A: The matter of human rights is a very difficult issue. My suggestion is for the Azerbaijani government to develop a thick skin and be more

tolerant of opinion, even if very negative and critical. In America, criticism of our leaders, even going back to the Founding Fathers, was

often scathing. The American view is that political debate and even criticism are healthy expressions of democracy. As Secretary of State

Hillary Clinton said in her joint press conference in Baku with Azerbaijan's Foreign Minister Mammadyarov (held on July 4, 2010, America's

Independence Day), "one thing I love about democracy and I love about America, is that we are very self-critical, and self-reflective, and

keep trying to do better and better..." Azerbaijan should heed this call. What the "donkey bloggers" did in Azerbaijan is mild compared to

the strident rhetoric of even the latest mid-term elections in the U.S. To make free expression a crime punishable by imprisonment is really

not acceptable or even prudent. As Assistant Secretary of State Crowley said in early November, the recent Parliamentary elections in

Azerbaijan did not meet international standards, and Azerbaijan was urged to respect freedom of expression, assembly, and association.

Azerbaijan must chart a new course of expanding freedom of expression because to avoid doing so will prevent Azerbaijan from developing

its full potential, and will continue to interfere with its relations with the U.S. In addition, the human rights issue will continue to be raised by

high-level American leaders, and President Obama did so recently when he met with Azerbaijani President Ilham Aliyev. Obama urged

Azerbaijan as a young democracy to implement democratic reforms and increase human rights protections, and to release the jailed



As a practical matter, however, these human rights issues will be trumped by highly political issues concerning Nagorno-Karabakh, regional

strategic issues, energy cooperation, and the Afghanistan War, to name a few. As for Afghanistan, Baku has been the stalwart ally of the

U.S. and has been recognized as such on numerous occasions by the U.S. President and the Secretary of State.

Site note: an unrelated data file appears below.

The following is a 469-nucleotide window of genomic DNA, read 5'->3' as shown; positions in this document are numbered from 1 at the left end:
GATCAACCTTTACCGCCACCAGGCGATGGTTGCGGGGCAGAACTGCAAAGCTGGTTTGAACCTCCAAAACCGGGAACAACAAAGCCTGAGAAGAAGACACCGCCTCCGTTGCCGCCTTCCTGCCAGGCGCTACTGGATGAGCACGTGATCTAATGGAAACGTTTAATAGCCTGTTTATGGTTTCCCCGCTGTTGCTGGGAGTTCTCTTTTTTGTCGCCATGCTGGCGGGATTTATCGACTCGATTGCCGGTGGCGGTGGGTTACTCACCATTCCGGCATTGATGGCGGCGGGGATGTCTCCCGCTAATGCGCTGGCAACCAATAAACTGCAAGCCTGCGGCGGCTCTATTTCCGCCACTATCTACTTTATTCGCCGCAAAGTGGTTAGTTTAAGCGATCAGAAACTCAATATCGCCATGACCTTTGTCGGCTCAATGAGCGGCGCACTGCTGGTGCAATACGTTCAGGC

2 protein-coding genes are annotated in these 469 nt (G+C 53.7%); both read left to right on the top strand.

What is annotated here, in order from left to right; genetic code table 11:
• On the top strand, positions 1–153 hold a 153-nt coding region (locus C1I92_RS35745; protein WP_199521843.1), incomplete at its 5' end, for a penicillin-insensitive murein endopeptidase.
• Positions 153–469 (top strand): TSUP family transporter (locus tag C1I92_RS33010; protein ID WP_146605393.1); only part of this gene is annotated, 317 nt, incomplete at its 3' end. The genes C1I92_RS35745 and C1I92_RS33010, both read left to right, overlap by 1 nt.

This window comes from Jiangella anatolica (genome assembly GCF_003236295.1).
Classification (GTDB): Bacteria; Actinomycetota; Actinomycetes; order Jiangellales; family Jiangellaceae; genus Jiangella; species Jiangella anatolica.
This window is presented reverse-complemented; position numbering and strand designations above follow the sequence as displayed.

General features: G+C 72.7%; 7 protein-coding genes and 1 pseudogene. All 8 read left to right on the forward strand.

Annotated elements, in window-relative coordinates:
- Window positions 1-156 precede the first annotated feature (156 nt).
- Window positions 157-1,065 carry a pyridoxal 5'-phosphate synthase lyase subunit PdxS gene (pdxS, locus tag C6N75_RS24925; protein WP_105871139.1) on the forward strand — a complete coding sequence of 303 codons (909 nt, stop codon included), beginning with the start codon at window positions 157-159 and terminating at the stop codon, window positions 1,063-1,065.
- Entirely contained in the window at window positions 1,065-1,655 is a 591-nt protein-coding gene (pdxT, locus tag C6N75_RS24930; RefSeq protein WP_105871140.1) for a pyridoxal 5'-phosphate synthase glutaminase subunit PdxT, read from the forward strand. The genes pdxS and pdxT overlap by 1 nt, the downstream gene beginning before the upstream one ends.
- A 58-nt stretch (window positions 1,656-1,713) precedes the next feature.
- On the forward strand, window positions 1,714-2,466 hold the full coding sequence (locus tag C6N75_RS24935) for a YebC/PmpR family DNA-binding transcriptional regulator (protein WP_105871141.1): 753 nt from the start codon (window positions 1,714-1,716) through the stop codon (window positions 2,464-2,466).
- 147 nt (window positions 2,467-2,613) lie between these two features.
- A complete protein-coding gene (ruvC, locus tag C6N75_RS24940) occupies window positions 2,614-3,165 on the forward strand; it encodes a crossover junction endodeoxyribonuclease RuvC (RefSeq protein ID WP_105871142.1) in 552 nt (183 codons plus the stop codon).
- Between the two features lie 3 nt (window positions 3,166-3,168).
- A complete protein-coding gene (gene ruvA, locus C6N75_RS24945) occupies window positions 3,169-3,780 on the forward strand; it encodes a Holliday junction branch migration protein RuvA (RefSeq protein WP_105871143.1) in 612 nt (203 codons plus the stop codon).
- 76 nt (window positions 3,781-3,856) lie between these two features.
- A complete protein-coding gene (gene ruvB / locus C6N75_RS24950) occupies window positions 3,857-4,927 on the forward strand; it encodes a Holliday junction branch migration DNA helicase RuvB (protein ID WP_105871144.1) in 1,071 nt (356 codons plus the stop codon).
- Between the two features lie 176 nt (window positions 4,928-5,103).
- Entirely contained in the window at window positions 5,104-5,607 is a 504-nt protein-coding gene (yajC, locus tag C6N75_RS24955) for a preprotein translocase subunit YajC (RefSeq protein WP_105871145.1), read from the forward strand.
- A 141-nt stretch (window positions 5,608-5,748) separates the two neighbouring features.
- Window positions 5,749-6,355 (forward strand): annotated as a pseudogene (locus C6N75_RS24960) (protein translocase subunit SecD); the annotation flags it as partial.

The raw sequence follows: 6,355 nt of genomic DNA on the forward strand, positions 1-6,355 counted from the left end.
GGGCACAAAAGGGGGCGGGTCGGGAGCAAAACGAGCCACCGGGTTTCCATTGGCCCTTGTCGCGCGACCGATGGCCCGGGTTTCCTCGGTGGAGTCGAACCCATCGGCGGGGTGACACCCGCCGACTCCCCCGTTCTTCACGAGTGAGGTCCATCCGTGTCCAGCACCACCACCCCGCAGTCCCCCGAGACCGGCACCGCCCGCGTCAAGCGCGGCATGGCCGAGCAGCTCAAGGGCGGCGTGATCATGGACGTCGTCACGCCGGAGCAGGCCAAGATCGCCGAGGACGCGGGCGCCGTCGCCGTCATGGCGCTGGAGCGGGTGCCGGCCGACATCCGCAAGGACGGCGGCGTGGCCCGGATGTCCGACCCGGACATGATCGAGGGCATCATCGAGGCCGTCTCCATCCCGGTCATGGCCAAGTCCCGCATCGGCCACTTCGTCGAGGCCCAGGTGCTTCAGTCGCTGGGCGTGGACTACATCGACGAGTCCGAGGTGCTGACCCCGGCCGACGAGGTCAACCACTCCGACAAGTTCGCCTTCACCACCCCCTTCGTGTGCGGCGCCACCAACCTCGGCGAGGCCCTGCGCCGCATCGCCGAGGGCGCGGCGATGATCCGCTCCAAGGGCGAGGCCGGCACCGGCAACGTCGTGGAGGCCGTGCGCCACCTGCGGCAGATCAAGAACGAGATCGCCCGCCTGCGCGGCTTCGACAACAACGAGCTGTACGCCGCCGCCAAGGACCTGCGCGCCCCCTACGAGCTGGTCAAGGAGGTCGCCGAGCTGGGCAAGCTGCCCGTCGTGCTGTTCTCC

Q: It is no secret that there are both pro-Turkish and pro-Azerbaijani lobbying groups in Washington. But there are some concerns that

because of ignoring democracy, the Azerbaijani government is going to make its lobbyists' job more difficult. Do you agree with that? What

should be done to make the lobbyists' job easier? What would you suggest to the Azerbaijani government?


A: As stated above, the leadership in Azerbaijan should be more tolerant of criticism. The Azerbaijani government needs to remove human

rights as an issue by taking steps to allow greater freedom of expression. Otherwise, the human rights issue will continue to interfere with

U.S.-Azerbaijani relations. As for Turkey, its future government policies will help define where Turkey stands on Iran and with respect to

other matters of concern to the U.S.


Q: Will the discussions concerning the 1915 events and Nagorno-Karabakh in the Congress be easy for Azerbaijan and Turkey or on the



A: As for the 1915 events, I am concerned about what will occur in the next Congress concerning the Armenian Genocide Resolution.

Turkey's policies on Iran have muddied the waters and members of the U.S. Congress are wondering and will continue to wonder where

Turkey's focus is (and is heading) and whether there has been a shift in axis. The flotilla incident further disrupted matters, and the

precipitous decline in Turkish-Israeli relations is also a matter of extreme concern to members of the U.S. Congress. How Turkey approaches

the missile shield issue will also have an impact. When the Armenian Genocide issue comes to a vote again in the House Committee in 2011,

there may be pushback from members of Congress who are critical of Turkey's policies toward Iran and Israel (Turan).